Last week was Serverless Conf and I have to admit I completely understand why in just one short year this event has gone from 100 attendees to this year’s 450. It’s clear that developers are getting the memo about this burgeoning technology whose moniker (Serverless) may not actually be founded in 100% truth, but to a developer, the message is received.
A developer can create mobile, web and/or IoT applications without the looming decisions they used to face such as:
Instead, somewhere, in a data center in “never never land” resides that ‘server’ whose provisioning needs are taken off the developer’s shoulders…..
And just like that, the developer has become server – less.
It was fascinating to talk to so many different people from different industries to find out what they’re trying to do with the serverless framework because it is clear that the possibilities are endless and the dreams are big. I was also able to share the news that IBM has their own serverless platform, IBM Bluemix OpenWhisk which runs on the open source project, Apache OpenWhisk. This was a great opportunity for IBM to gain traction within the rapidly growing market.
So what else is interesting about serverless computing and how does OpenWhisk shine?
I would like to highlight a few examples of how I think serverless (specifically Openwhisk) is changing the app development game:
IoT + OpenWhisk = Open your wallet, it’s about to get full
In a world of connected devices, managing that traffic flow and being able to make sense out of all the data coming in is critical for a business to make decisions rapidly and adjust to meet the demands of their clients or optimize their operations. A OpenWhisk user, GreenQ, is a self proclaimed trailblazer in the area of IoG, or Internet of Garbage. Yep, its a thing – or is now anyway. GreenQ is a waste collection organization that installed sensors on their trucks and waste bins to ensure the most optimal route for collection as well as real time analysis on waste bin weight and time before collection. By integrating the sensor data with OpenWhisk, they were able to process the messages coming in real time and make adjustments immediately. Ultimately this reduced their operating costs by nearly 50% when they tapped into OpenWhisk’s autoscale capabilities, plus its ability to take action on an event (each lift of a waste bin), which in turn, kicks off an action (capture bin data and stores in a database). This combination of autoscaling and event triggers gave GreenQ the power it needed to provide its clients with intelligent, highly efficient waste collection at a fraction of the cost.
Repeatable and redundant tasks + OpenWhisk = Don’t blink, you’ll miss it
What if a teller did not have to get involved in check deposits? Well they don’t, thanks to technology like OpenWhisk. OpenWhisk is able to compile information provided from something like OCR, trigger an event and automatically deposit that check in a millisecond. Something that may have required minutes previously for a human to complete each check, now is done in a blink. OpenWhisk just took a repeatable action and cut it down to a small fraction of time required to complete that task. I can only imagine the ways the enterprise would want to deploy this kind of time/cost savings in any way possible!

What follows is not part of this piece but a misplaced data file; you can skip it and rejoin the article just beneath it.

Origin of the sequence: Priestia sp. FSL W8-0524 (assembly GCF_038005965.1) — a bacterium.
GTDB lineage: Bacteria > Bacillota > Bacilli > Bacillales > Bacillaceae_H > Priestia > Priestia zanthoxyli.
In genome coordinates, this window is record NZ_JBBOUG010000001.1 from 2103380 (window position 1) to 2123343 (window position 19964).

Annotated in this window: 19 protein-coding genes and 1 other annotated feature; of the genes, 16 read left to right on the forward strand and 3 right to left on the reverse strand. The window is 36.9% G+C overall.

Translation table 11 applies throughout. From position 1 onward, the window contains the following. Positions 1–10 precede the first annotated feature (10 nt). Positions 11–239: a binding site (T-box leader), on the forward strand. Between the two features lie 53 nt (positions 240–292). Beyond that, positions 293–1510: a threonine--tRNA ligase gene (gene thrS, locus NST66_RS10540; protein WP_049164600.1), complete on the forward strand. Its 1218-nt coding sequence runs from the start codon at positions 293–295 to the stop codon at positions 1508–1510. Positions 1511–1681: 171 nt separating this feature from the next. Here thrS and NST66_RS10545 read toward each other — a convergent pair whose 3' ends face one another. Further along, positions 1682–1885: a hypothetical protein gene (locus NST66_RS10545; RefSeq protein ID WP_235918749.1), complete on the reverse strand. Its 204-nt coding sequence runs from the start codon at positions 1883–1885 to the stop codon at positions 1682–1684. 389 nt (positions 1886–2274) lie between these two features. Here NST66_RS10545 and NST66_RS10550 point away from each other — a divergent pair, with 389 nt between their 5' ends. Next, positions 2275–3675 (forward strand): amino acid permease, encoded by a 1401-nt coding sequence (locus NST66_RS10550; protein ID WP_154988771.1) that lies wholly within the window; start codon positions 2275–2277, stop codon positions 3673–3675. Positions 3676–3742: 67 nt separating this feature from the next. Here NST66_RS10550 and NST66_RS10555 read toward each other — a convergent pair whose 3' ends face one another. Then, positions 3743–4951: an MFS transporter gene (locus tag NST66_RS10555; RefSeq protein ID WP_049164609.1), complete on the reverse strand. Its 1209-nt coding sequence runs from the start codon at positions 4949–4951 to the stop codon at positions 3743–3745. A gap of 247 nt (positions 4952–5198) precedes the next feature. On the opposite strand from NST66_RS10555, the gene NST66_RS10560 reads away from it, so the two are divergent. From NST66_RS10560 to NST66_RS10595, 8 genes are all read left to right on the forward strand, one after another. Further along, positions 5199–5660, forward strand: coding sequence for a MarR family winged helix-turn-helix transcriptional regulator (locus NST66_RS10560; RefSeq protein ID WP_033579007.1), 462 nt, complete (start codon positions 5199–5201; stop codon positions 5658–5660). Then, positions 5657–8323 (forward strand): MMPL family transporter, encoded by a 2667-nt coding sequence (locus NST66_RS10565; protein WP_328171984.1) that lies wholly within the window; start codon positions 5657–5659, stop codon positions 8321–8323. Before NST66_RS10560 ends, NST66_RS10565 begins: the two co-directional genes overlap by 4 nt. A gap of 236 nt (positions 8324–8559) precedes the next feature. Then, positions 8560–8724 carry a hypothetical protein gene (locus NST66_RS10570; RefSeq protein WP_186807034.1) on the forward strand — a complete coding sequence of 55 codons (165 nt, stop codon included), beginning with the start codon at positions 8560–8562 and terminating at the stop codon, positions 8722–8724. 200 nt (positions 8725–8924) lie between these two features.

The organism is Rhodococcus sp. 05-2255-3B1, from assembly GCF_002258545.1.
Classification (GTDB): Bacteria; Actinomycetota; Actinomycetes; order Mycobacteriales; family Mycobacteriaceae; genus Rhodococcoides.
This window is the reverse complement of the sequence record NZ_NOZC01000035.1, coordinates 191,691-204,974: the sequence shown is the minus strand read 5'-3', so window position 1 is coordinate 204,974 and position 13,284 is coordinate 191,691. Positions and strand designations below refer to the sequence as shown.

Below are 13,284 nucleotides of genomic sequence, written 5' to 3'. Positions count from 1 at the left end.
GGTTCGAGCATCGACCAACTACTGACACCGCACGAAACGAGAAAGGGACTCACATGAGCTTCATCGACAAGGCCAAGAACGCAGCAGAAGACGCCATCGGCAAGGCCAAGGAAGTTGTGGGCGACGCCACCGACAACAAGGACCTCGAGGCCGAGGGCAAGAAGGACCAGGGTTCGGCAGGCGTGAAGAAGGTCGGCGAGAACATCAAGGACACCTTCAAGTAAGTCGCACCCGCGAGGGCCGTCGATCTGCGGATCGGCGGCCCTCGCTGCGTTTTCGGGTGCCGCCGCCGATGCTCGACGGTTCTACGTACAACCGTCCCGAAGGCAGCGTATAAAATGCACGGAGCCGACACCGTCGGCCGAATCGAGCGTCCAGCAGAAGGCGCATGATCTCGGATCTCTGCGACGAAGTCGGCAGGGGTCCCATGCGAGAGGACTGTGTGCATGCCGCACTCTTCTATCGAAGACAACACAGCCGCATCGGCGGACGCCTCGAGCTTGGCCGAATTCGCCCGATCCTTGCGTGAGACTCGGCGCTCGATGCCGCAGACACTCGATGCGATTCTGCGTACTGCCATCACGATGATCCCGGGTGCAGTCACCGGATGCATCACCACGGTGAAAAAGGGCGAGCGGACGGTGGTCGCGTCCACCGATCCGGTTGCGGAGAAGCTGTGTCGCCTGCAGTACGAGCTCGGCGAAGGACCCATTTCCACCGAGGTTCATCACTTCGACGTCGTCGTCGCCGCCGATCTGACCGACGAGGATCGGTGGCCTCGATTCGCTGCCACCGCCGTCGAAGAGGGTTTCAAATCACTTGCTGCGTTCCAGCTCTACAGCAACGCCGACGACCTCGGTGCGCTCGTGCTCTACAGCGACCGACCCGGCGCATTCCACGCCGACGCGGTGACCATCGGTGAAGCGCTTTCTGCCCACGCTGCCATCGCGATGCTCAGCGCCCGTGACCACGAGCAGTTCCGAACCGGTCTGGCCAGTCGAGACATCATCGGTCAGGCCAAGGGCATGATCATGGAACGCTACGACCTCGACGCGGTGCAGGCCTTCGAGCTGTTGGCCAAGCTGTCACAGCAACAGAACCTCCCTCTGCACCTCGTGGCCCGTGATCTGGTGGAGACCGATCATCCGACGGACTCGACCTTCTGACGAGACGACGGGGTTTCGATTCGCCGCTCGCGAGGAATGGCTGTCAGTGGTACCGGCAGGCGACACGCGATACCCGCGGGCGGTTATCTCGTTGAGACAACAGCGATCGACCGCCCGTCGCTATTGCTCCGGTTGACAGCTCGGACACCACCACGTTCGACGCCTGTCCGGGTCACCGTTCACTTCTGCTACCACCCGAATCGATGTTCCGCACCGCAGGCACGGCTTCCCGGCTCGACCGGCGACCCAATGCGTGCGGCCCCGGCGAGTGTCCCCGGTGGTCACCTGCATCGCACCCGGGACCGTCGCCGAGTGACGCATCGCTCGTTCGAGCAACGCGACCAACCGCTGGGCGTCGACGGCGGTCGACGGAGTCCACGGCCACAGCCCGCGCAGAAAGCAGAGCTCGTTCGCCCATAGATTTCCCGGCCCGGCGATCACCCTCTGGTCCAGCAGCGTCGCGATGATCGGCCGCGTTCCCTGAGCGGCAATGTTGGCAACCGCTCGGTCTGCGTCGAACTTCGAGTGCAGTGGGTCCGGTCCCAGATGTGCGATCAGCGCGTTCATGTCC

- Cognitive services + OpenWhisk = Take a nap, the work is done for you
Cognitive, or machine learning, is gaining some serious steam for obvious reasons. These type of services have broadened the scope of what we knew was ever possible in the areas of a machine being able to critically think through a problem and come to logical conclusions. By combining this revolutionary technology and the power of Openwhisk, what was once impossible, now becomes just impossibly fast. Take for example, computers take in millions of images every day and IBM Watson Visual Recognition is able to take these images and be taught not only what is in the image but the context around the graphic. By leveraging OpenWhisk, a new image is treated as an event that calls on this Watson service to identify and catalog. What was once a pile of data without any meaning is immediately transported to valuable information that can be aggregated to make decisions in real time. With OpenWhisk in the driver’s seat, telling an IBM Watson service to do its thing, the user can sit back and relax and let the analytics unfold before them.
So to wrap this up, basically serverless is changing the game in application development, just like cars changed the game for movement.
People walked or rode horses eveywhere before cars, they had to worry about things like the proper water/food for the trip. They had to prepare for some heavy rain or dry heat. Then came the car. Having the ability to push a pedal to get yourself from point A to point B eliminated the need to spend time thinking about what ‘could’ happen and now the driver could think only of where did they want to go and what sights were around the corner. Serverless has done this same thing for the developer. No longer does the developer need to worry about server capacity, unpredictable traffic flow or even who might access that server. The developer now gets to spend time thinking about where they want to go and what innovation is just around the corner.
So no, serverless does not mean no servers, it simply means the developer gets to develop, server – less.